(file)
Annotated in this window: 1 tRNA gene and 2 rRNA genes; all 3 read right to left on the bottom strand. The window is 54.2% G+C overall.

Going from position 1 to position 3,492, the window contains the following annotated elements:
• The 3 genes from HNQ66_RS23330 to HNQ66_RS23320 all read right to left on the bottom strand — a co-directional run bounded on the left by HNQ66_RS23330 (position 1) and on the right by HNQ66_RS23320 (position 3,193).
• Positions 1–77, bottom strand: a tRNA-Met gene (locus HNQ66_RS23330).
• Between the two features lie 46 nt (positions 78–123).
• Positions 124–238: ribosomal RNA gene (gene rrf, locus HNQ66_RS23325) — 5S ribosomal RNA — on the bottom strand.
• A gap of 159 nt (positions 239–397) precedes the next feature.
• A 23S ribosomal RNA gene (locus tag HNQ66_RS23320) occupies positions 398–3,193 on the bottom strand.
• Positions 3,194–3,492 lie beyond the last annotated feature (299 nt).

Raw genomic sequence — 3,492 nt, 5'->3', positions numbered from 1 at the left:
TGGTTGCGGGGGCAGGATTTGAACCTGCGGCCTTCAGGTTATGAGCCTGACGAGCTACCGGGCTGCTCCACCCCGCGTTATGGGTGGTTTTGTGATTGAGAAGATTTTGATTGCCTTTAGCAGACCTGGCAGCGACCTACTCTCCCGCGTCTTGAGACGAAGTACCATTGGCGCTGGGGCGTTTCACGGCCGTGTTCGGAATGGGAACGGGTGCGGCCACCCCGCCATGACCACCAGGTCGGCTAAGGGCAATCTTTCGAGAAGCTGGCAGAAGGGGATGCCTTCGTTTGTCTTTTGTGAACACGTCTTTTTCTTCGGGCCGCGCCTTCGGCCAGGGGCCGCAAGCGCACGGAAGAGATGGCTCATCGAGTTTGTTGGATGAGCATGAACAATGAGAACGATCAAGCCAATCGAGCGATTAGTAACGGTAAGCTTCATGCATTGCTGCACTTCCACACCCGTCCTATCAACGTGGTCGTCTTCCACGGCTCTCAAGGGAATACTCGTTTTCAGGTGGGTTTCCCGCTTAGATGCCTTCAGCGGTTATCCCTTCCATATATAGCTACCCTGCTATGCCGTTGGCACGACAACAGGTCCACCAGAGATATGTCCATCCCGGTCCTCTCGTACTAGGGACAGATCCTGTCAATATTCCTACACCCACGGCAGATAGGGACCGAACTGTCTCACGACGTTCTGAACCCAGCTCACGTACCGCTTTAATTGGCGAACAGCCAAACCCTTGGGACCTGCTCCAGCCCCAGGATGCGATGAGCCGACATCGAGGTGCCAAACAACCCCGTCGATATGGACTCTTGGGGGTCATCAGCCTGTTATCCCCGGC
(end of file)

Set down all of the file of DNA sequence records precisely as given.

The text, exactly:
Annotated in this window: 1 tRNA gene and 2 rRNA genes; all 3 read right to left on the bottom strand. The window is 54.2% G+C overall.

Going from position 1 to position 3,492, the window contains the following annotated elements:
• The 3 genes from HNQ66_RS23330 to HNQ66_RS23320 all read right to left on the bottom strand — a co-directional run bounded on the left by HNQ66_RS23330 (position 1) and on the right by HNQ66_RS23320 (position 3,193).
• Positions 1–77, bottom strand: a tRNA-Met gene (locus HNQ66_RS23330).
• Between the two features lie 46 nt (positions 78–123).
• Positions 124–238: ribosomal RNA gene (gene rrf, locus HNQ66_RS23325) — 5S ribosomal RNA — on the bottom strand.
• A gap of 159 nt (positions 239–397) precedes the next feature.
• A 23S ribosomal RNA gene (locus tag HNQ66_RS23320) occupies positions 398–3,193 on the bottom strand.
• Positions 3,194–3,492 lie beyond the last annotated feature (299 nt).

Raw genomic sequence — 3,492 nt, 5'->3', positions numbered from 1 at the left:
TGGTTGCGGGGGCAGGATTTGAACCTGCGGCCTTCAGGTTATGAGCCTGACGAGCTACCGGGCTGCTCCACCCCGCGTTATGGGTGGTTTTGTGATTGAGAAGATTTTGATTGCCTTTAGCAGACCTGGCAGCGACCTACTCTCCCGCGTCTTGAGACGAAGTACCATTGGCGCTGGGGCGTTTCACGGCCGTGTTCGGAATGGGAACGGGTGCGGCCACCCCGCCATGACCACCAGGTCGGCTAAGGGCAATCTTTCGAGAAGCTGGCAGAAGGGGATGCCTTCGTTTGTCTTTTGTGAACACGTCTTTTTCTTCGGGCCGCGCCTTCGGCCAGGGGCCGCAAGCGCACGGAAGAGATGGCTCATCGAGTTTGTTGGATGAGCATGAACAATGAGAACGATCAAGCCAATCGAGCGATTAGTAACGGTAAGCTTCATGCATTGCTGCACTTCCACACCCGTCCTATCAACGTGGTCGTCTTCCACGGCTCTCAAGGGAATACTCGTTTTCAGGTGGGTTTCCCGCTTAGATGCCTTCAGCGGTTATCCCTTCCATATATAGCTACCCTGCTATGCCGTTGGCACGACAACAGGTCCACCAGAGATATGTCCATCCCGGTCCTCTCGTACTAGGGACAGATCCTGTCAATATTCCTACACCCACGGCAGATAGGGACCGAACTGTCTCACGACGTTCTGAACCCAGCTCACGTACCGCTTTAATTGGCGAACAGCCAAACCCTTGGGACCTGCTCCAGCCCCAGGATGCGATGAGCCGACATCGAGGTGCCAAACAACCCCGTCGATATGGACTCTTGGGGGTCATCAGCCTGTTATCCCCGGC